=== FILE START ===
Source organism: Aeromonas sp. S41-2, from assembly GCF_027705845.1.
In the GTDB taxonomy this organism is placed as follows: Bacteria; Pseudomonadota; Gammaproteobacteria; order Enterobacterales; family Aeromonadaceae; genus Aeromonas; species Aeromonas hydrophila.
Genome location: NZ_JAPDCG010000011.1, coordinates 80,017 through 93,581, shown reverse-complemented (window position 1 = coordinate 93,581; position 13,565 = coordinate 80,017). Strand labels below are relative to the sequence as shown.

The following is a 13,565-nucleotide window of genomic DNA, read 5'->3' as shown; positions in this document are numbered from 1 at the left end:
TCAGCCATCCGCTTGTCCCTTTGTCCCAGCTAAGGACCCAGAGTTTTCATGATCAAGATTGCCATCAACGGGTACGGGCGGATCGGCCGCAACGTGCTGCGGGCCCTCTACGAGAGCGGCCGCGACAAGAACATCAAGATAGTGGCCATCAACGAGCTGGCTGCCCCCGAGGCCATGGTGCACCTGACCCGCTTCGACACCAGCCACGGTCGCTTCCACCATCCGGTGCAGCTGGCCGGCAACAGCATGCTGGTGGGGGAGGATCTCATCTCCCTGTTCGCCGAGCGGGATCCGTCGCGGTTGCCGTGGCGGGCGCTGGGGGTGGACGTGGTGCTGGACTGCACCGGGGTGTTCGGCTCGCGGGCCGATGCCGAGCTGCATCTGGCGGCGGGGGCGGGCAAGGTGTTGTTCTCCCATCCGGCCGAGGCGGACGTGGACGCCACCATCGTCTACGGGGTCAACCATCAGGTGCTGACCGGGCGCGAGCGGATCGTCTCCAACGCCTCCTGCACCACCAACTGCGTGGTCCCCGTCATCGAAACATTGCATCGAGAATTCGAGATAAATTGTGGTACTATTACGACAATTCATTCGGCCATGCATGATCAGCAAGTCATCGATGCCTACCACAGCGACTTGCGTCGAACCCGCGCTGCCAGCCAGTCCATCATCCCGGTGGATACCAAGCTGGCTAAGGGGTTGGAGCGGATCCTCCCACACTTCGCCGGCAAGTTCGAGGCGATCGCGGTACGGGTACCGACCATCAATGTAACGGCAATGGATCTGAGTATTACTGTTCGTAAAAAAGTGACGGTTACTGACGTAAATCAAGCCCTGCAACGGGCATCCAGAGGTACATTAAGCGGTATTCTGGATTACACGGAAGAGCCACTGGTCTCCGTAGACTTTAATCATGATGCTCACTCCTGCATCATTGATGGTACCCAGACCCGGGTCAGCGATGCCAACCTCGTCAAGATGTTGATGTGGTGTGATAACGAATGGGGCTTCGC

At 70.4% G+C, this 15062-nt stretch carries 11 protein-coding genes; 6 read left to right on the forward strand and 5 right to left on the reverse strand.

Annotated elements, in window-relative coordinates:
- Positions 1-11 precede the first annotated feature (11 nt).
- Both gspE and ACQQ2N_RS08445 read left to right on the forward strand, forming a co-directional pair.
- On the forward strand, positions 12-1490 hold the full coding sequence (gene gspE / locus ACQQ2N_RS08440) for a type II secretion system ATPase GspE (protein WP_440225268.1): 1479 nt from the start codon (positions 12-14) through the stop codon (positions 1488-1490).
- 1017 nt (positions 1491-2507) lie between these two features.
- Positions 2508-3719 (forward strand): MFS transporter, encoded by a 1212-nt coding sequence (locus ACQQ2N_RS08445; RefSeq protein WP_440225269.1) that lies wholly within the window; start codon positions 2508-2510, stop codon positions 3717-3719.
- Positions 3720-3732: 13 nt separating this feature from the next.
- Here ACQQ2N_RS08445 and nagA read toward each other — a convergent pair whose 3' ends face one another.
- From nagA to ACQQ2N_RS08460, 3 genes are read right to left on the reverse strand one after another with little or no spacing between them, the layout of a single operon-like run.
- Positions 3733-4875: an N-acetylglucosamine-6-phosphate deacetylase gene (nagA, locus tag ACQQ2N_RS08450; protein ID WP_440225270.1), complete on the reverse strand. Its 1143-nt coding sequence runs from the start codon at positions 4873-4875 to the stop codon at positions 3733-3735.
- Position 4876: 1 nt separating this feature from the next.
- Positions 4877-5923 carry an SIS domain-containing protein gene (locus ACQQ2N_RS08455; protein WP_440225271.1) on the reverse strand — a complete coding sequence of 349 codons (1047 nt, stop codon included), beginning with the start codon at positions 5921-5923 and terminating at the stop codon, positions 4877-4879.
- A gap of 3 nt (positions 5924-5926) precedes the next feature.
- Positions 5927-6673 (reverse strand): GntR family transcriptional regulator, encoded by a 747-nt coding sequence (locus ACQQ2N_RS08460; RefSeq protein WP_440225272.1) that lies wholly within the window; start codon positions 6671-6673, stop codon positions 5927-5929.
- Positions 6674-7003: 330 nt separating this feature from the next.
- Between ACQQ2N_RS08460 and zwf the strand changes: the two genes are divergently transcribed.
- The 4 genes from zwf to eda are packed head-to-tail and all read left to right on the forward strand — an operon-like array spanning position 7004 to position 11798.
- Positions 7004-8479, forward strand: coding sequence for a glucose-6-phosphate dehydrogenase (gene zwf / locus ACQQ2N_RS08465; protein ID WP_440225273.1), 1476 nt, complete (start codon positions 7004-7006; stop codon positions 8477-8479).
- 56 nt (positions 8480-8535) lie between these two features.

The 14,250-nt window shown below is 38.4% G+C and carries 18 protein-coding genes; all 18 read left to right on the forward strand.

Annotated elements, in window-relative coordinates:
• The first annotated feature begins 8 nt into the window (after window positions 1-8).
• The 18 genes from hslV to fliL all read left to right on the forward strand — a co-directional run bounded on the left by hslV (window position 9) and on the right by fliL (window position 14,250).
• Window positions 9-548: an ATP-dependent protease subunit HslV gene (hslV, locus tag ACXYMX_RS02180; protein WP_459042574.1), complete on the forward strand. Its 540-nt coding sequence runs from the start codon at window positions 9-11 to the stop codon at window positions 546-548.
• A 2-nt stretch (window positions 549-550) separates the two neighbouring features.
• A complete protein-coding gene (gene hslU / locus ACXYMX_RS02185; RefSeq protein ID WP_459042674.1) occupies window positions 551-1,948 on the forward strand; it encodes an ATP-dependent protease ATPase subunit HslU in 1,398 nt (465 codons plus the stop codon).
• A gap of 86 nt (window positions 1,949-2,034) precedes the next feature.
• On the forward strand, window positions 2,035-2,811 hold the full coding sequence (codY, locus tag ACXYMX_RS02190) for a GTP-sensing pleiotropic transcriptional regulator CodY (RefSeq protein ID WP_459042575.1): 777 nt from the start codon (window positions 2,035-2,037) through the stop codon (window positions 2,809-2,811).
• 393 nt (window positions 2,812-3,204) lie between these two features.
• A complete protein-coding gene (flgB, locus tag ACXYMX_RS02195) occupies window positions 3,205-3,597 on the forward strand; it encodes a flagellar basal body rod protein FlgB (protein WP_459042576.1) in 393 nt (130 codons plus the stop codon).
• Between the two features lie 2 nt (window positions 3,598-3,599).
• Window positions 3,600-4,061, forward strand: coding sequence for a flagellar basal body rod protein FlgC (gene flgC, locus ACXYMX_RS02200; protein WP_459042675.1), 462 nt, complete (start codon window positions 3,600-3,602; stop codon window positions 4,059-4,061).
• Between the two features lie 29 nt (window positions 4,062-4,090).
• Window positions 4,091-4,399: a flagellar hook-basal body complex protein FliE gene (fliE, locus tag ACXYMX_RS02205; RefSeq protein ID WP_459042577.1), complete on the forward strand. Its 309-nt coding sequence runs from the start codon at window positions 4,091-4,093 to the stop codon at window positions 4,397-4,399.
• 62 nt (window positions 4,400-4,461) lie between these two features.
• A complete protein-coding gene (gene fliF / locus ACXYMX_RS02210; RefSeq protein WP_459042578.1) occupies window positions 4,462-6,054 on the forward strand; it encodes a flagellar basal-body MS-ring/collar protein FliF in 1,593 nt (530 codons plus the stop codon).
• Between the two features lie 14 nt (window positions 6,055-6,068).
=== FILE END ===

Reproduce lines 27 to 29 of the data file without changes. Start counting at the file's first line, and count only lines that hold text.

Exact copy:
Annotated elements, in window-relative coordinates:
• The first annotated feature begins 8 nt into the window (after window positions 1-8).
• The 18 genes from hslV to fliL all read left to right on the forward strand — a co-directional run bounded on the left by hslV (window position 9) and on the right by fliL (window position 14,250).